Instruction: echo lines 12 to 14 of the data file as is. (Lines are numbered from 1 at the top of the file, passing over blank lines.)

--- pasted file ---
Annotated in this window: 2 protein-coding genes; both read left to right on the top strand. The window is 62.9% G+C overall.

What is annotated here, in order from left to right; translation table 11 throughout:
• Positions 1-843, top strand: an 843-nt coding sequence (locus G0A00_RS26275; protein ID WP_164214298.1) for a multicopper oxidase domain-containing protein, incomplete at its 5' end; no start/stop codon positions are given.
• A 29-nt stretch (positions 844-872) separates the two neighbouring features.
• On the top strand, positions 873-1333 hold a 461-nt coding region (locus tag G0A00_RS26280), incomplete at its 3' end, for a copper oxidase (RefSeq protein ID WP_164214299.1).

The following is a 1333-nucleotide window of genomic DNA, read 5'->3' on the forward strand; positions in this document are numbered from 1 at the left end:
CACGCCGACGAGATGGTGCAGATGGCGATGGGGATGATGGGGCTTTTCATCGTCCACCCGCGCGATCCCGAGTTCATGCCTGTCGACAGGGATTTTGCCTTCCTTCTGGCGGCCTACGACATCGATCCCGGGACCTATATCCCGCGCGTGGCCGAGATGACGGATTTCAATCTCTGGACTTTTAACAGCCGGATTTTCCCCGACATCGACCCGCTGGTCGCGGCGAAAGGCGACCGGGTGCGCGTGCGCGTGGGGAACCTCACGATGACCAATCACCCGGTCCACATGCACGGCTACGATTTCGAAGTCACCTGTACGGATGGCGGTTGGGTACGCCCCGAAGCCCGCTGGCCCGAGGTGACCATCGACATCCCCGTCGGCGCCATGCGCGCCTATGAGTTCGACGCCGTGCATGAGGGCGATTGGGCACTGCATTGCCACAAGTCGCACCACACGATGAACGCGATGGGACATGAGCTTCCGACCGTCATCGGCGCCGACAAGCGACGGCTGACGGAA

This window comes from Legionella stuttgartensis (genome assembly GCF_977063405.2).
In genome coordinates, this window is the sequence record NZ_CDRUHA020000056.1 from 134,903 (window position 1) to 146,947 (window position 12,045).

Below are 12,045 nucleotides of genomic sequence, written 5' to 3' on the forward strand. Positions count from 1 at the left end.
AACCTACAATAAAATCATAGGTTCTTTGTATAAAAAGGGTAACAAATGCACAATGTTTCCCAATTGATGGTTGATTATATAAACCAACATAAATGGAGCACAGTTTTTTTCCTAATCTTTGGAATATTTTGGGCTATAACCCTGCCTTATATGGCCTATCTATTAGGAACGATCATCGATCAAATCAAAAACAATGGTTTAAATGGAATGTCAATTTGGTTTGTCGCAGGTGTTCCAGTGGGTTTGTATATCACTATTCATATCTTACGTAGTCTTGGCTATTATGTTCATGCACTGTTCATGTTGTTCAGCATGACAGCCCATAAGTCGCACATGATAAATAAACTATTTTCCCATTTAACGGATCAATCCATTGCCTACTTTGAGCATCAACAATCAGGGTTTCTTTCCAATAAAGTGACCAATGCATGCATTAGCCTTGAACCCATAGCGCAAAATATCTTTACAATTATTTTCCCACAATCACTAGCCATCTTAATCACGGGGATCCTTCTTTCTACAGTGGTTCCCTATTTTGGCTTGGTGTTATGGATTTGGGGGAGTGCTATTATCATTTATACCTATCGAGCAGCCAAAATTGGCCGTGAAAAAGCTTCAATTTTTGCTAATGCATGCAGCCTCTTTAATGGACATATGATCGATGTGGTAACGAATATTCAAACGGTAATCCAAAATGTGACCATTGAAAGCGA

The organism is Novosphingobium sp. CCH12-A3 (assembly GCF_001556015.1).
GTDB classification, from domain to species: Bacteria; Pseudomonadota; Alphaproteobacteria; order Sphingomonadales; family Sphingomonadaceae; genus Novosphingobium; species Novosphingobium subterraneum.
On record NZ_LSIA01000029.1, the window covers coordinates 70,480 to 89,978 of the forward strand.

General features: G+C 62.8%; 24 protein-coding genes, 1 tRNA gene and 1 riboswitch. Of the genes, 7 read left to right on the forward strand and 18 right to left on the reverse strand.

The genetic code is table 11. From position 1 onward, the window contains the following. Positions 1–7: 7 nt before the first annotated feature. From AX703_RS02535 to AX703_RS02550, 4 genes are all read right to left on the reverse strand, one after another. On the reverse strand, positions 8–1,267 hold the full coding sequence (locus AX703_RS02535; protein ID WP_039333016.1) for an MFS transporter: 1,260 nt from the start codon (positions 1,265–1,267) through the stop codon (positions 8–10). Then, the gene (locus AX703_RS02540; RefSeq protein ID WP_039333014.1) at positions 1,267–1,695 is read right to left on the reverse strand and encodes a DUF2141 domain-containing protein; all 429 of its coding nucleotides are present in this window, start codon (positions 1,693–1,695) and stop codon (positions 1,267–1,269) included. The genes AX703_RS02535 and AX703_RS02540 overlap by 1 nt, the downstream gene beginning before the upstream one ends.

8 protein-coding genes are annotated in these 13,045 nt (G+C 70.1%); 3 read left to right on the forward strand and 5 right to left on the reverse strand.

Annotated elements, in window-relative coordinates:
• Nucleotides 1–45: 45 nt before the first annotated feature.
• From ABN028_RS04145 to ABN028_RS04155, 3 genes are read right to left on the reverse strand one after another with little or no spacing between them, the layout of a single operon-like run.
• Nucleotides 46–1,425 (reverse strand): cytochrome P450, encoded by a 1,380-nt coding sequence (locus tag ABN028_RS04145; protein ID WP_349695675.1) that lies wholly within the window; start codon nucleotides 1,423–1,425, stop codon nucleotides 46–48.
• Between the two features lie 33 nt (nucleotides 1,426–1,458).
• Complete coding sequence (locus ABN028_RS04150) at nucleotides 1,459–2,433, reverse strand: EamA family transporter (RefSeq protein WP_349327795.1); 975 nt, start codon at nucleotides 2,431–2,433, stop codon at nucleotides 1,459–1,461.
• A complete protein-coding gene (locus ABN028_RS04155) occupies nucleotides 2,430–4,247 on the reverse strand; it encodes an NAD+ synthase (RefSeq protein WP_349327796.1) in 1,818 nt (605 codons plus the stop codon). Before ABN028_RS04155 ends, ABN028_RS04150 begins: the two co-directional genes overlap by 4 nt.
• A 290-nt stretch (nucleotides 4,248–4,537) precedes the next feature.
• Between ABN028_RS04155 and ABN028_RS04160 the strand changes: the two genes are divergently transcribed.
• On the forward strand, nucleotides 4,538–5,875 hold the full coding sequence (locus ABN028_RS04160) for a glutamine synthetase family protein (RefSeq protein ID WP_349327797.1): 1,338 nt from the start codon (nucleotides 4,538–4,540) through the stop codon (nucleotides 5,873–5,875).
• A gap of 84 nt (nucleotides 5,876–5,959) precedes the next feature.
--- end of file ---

The organism is Novosphingobium sp. CCH12-A3 (assembly GCF_001556015.1).
GTDB classification, from domain to species: Bacteria; Pseudomonadota; Alphaproteobacteria; order Sphingomonadales; family Sphingomonadaceae; genus Novosphingobium; species Novosphingobium subterraneum.
On record NZ_LSIA01000029.1, the window covers coordinates 70,480 to 89,978 of the forward strand.